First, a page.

By the Nielsen company’s count, 7.8 million people watched Amazon Prime’s coverage of last Thursday’s NFL game between New Orleans and Arizona. But Amazon says no, there were actually 8.9 million people watching…
Neither company is saying the other is wrong, but neither is backing down, either. The result is confusion, most notably for advertisers.
Nielsen, as it has for years, follows the viewing habits in a panel of homes across the country and, from that limited sample, derives an estimate of how many people watch a particular program. That number is currency in the media industry, meaning it is used to determine advertising rates.
Amazon, in the first year of an 11-year contract to stream Thursday night games, says it has an actual count of every one of its subscribers who streams it — not an estimate. The games are also televised in the local markets of the participating teams, about 9% of its total viewership each week, and Amazon uses Nielsen’s estimate for that portion of the total…
But with Netflix about to introduce advertising, that can all change very rapidly. And if other companies develop technology that can measure viewing more precisely, the precedent has now been set for publicly disputing Nielsen’s numbers.
There could be multiple methodological issues at play here. One involves who has a more accurate count. If Amazon can directly count all viewers, that could be the more accurate number. However, not all television providers have that ability. A second concern is how different providers might count viewership. Does Amazon reveal everything about its methods? Nielsen is an independent organization that theoretically has less self-interest in its work.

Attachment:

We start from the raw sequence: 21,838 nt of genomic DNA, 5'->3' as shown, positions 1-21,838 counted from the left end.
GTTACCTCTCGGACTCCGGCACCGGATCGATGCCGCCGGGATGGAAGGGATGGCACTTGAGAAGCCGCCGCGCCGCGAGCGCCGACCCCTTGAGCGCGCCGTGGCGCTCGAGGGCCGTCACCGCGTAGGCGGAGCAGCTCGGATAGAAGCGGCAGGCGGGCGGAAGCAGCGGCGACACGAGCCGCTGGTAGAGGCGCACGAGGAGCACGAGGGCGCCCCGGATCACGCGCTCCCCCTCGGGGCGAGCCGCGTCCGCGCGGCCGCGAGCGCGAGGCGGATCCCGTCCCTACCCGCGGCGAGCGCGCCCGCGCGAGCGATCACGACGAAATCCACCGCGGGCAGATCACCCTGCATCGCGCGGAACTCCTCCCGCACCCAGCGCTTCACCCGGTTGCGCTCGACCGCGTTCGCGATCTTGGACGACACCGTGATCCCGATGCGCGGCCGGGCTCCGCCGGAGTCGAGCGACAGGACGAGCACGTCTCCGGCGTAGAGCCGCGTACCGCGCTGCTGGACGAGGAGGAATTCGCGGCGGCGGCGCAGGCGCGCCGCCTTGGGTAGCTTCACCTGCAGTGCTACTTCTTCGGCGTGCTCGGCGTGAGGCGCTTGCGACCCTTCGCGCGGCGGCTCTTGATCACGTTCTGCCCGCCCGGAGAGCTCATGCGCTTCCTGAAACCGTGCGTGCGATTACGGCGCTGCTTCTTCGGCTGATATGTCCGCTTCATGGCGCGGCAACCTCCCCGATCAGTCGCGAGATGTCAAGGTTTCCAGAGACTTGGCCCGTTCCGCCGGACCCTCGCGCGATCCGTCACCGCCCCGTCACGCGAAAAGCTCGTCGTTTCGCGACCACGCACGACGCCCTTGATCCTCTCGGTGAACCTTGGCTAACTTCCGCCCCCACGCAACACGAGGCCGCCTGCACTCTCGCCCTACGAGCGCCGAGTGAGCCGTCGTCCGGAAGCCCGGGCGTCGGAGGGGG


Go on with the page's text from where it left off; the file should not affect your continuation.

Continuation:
All of this has implications for advertisers, as noted above, but it also gets at understandings of how many people today view or consume particular cultural products. Much has been said about the fragmentation of culture industries with people having the ability to find all sorts of works. Accurate numbers help us make sense of the media landscape and uncover patterns. Would competing numbers or methods lead to very different narratives about our collective consumption and experiences?